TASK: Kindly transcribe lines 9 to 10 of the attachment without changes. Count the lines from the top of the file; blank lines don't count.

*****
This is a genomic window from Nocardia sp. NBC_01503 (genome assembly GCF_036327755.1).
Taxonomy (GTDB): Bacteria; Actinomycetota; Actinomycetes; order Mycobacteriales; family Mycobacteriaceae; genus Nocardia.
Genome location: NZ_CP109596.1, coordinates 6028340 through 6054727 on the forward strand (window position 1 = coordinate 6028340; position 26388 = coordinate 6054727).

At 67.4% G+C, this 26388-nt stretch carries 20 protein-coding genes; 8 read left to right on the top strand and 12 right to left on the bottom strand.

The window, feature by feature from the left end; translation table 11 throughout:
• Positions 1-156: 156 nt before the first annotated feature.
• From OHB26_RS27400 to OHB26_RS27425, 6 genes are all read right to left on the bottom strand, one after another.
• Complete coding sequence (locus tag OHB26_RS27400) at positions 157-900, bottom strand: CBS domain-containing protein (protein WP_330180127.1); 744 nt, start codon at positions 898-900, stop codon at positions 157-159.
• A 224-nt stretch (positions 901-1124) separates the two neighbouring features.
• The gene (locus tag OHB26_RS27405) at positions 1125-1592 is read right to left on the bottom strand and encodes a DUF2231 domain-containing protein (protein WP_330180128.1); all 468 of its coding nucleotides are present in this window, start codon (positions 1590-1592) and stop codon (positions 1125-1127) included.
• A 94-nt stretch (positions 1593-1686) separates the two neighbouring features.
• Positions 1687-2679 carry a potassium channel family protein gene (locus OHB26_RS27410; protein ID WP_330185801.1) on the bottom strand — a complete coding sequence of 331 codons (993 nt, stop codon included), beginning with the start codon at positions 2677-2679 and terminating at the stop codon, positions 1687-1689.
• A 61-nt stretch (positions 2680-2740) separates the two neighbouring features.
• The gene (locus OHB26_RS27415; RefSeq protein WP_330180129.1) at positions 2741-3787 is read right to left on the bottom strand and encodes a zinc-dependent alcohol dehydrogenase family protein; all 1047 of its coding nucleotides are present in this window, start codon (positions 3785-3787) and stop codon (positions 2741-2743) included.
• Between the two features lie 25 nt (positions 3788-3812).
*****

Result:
• A 224-nt stretch (positions 901-1124) separates the two neighbouring features.
• The gene (locus tag OHB26_RS27405) at positions 1125-1592 is read right to left on the bottom strand and encodes a DUF2231 domain-containing protein (protein WP_330180128.1); all 468 of its coding nucleotides are present in this window, start codon (positions 1590-1592) and stop codon (positions 1125-1127) included.